Those sources said that Russian delegates attended meetings but did not speak or engage at any stage. 

Chinese officials have had extensive meetings and discussions with Irish diplomats, led by a team from the Department of Foreign Affairs non-proliferation unit, but they have yet to sign up to the declaration. 

During the process, sources said, Irish diplomats used a strong evidence-based approach in their negotiations that showed that high explosives are used in warfare in built-up areas where just 10% of victims are military combatants. 

The cohort which suffers the most, according to the Irish study, is focused as high as 90% of civilians who are victims of the bombardment.

It is this information, it is understood, that was used to show that the indiscriminate bombing of cities is an ineffective military strategy. Such is the strength of the evidential basis that sources have said they expect some militaries will change their doctrine in how they approach conflict.

A source explained that critically, from a military perspective, the use of high explosives was developed from strategies developed in their use in open spaces. 

It is understood that the Covid-19 pandemic delayed the international agreement for a number of years. Sources said this was because of the complexity of the diplomatic discussions which could only be conducted face-to-face. 

It is understood that so far 69 countries have agreed the text of the declaration but it is hoped that in excess of 70 countries across all UN regions will sign the document.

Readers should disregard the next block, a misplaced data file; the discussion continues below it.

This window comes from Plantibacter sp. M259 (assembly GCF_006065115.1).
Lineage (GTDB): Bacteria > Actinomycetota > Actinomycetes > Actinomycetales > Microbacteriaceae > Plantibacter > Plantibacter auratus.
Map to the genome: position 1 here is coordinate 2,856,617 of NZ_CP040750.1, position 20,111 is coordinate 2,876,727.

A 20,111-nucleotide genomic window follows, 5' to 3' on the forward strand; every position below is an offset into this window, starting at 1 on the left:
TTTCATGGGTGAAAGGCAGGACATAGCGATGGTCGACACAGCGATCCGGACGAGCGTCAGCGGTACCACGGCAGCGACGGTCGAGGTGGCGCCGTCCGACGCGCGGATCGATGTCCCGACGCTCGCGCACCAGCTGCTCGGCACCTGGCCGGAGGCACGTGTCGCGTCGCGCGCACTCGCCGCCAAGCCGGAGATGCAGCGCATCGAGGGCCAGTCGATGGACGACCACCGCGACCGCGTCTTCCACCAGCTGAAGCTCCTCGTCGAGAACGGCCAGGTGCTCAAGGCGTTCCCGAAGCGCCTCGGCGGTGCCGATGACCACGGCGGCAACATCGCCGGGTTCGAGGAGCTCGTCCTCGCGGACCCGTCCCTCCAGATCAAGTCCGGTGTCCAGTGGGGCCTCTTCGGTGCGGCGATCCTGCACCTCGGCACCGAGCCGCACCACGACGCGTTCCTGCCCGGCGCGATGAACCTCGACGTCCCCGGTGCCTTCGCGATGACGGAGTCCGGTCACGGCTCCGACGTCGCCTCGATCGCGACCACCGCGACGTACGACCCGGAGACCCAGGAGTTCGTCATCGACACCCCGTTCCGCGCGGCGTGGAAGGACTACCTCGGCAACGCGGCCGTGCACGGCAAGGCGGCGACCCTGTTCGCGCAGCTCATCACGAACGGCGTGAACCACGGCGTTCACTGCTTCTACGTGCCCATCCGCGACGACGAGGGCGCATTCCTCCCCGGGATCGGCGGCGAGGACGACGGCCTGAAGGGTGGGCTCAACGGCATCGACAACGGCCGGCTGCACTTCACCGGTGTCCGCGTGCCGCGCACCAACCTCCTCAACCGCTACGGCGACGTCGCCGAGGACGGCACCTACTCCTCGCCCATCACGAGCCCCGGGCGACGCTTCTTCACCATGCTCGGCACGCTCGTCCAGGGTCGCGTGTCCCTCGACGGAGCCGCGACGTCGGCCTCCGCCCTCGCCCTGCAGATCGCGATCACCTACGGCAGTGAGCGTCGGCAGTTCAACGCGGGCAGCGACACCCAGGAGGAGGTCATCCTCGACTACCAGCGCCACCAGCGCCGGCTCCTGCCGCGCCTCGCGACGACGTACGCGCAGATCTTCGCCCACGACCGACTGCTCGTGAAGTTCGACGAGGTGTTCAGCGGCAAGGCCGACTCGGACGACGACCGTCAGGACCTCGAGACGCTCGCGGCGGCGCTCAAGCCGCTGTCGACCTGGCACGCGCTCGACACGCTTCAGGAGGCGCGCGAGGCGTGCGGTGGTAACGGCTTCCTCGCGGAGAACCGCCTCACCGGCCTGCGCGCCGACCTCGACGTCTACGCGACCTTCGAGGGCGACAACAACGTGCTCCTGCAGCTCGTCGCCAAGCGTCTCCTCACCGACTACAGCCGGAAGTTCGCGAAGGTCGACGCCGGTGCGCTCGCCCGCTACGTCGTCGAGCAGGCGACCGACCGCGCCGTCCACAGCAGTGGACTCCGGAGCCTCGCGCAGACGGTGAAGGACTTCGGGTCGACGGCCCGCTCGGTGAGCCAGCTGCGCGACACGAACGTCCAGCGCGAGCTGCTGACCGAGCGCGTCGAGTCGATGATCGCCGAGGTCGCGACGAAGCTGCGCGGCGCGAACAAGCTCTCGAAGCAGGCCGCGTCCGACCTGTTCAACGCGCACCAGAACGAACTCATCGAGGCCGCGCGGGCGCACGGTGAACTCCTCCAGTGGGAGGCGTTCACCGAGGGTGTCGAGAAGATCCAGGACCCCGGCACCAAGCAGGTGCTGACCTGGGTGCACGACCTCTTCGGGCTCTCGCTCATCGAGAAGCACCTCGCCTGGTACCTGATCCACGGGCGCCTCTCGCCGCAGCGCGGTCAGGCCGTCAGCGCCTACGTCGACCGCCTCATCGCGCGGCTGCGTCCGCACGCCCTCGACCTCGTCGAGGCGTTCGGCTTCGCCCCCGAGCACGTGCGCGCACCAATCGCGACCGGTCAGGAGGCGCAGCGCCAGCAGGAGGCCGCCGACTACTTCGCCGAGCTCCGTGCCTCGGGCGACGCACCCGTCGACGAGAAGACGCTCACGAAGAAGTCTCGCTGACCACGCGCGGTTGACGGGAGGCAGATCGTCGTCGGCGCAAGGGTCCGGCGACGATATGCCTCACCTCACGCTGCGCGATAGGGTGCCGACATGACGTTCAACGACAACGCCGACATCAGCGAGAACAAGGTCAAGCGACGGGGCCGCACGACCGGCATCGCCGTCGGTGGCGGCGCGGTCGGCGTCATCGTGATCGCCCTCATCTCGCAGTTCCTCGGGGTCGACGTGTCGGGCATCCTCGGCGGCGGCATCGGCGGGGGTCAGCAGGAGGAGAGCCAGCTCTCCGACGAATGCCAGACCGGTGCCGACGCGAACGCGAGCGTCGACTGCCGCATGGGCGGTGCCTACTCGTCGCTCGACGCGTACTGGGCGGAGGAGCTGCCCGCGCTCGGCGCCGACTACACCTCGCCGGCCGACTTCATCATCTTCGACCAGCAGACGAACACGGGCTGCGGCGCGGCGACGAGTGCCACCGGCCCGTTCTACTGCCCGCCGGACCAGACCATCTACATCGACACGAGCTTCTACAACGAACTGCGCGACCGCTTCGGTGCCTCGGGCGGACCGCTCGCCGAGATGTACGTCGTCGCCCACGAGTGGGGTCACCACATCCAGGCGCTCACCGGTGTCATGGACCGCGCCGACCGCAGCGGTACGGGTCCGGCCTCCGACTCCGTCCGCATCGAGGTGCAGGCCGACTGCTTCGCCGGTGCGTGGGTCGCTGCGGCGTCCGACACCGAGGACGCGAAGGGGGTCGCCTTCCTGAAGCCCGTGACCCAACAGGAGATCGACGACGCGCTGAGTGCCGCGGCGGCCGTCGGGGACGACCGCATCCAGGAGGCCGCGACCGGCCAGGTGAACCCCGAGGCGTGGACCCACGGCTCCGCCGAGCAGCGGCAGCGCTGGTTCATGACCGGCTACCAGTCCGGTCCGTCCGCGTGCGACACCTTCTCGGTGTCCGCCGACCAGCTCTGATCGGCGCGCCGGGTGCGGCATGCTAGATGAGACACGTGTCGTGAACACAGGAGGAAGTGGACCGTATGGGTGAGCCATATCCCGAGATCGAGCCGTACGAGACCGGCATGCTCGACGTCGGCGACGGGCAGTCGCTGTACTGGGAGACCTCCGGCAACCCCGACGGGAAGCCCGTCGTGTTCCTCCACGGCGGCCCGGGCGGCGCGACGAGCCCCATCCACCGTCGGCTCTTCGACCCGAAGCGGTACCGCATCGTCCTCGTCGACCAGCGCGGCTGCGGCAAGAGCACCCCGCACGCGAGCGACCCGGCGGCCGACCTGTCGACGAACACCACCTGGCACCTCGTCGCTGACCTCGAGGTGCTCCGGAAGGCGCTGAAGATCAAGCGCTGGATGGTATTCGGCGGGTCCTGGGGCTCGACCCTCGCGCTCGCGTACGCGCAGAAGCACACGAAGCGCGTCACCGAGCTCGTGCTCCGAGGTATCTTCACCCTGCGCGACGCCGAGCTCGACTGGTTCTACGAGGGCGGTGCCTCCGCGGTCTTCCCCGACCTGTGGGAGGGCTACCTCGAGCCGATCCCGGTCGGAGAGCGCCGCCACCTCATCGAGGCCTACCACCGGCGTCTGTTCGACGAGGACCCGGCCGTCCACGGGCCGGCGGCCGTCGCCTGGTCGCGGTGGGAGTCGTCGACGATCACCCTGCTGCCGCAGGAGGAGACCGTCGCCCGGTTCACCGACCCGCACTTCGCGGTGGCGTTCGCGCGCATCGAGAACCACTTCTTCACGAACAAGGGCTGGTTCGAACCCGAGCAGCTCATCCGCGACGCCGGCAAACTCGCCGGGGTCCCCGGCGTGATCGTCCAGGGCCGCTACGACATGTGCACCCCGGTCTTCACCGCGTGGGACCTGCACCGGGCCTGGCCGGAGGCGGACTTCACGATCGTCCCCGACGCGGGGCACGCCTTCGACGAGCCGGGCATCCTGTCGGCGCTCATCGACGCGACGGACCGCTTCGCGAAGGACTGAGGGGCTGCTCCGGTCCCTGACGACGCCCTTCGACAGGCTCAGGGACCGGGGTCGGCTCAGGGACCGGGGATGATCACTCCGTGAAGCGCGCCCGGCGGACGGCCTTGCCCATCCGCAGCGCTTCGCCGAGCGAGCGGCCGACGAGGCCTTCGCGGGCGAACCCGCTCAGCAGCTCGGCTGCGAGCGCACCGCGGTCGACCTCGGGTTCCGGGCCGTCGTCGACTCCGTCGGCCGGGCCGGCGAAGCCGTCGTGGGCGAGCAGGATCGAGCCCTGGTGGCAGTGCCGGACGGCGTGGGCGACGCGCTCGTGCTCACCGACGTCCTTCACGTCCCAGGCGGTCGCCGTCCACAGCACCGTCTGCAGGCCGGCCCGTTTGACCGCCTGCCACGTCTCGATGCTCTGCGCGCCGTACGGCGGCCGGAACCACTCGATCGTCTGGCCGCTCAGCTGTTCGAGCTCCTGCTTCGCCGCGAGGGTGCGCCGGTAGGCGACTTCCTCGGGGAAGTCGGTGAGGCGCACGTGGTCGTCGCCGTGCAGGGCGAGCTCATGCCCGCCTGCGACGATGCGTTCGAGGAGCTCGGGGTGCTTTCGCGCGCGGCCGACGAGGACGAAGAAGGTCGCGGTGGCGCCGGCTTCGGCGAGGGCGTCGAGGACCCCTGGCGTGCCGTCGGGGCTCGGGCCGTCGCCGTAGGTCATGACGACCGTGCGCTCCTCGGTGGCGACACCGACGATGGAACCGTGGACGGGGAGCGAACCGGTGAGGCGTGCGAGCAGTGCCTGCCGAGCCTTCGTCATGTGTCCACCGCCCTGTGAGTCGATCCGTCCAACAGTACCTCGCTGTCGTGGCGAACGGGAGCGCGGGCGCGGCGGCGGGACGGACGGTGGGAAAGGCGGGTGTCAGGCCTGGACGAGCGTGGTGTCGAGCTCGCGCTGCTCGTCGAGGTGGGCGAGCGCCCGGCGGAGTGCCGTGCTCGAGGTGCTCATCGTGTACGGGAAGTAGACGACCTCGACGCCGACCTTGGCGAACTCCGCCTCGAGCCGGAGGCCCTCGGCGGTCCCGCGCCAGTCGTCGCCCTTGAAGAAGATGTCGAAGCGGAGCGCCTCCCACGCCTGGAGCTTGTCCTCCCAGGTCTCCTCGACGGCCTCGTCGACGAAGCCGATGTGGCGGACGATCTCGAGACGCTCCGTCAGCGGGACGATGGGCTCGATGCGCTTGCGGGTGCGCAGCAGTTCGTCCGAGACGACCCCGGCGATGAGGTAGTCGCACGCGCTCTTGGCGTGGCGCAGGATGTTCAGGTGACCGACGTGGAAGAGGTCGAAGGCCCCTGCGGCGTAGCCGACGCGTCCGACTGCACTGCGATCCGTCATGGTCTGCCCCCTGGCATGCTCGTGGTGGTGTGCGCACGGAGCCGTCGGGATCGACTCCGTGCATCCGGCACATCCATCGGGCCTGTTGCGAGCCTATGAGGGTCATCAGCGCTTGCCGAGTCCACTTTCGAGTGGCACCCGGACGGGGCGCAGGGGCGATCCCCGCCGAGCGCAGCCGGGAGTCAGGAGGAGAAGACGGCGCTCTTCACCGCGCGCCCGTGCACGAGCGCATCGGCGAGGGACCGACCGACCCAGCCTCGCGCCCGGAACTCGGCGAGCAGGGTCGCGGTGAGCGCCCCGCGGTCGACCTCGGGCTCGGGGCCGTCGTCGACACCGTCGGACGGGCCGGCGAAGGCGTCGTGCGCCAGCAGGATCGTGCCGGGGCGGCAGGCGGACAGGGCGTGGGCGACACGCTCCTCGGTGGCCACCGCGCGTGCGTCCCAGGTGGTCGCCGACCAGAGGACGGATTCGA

Red Cross

The Irish Red Cross (IRC) has played a key role in developing the declaration.

Mirjana Spoljaric, President of the International Committee of the Red Cross (ICRC) said it would be a critical first step in reducing the harm to civilian populations. 

“When bombs fall in cities, pain multiplies. Lost lives. Lost limbs. Crumbled homes. Crushed dreams. That’s why today’s declaration is so important. It brings hope that the immense suffering of civilians will no longer be accepted as an inevitable by-product of warfare.

“For the first time in an instrument of this kind, States acknowledge the gravity of the problem and commit to taking concrete actions to address it, including by restricting or refraining from the use of explosive weapons in populated areas, where such use may be expected to cause civilian harm,” he said. 

Dóchas, the group representing Irish Non-Governmental Development Organisations also played a critical role in the development of the declaration. 

Speaking on behalf of Dóchas, CEO Jane-Ann McKenna said the event in Dublin was a landmark moment. 

“Ireland has played a huge role in getting the international community to this historic moment. Many Dóchas members work in conflict areas and see first hand the devastating effects of explosives on innocent civilians.

“We are therefore delighted to be able to co-host today’s civil society forum where activists from around the world are coming together here in Dublin on this important occasion.”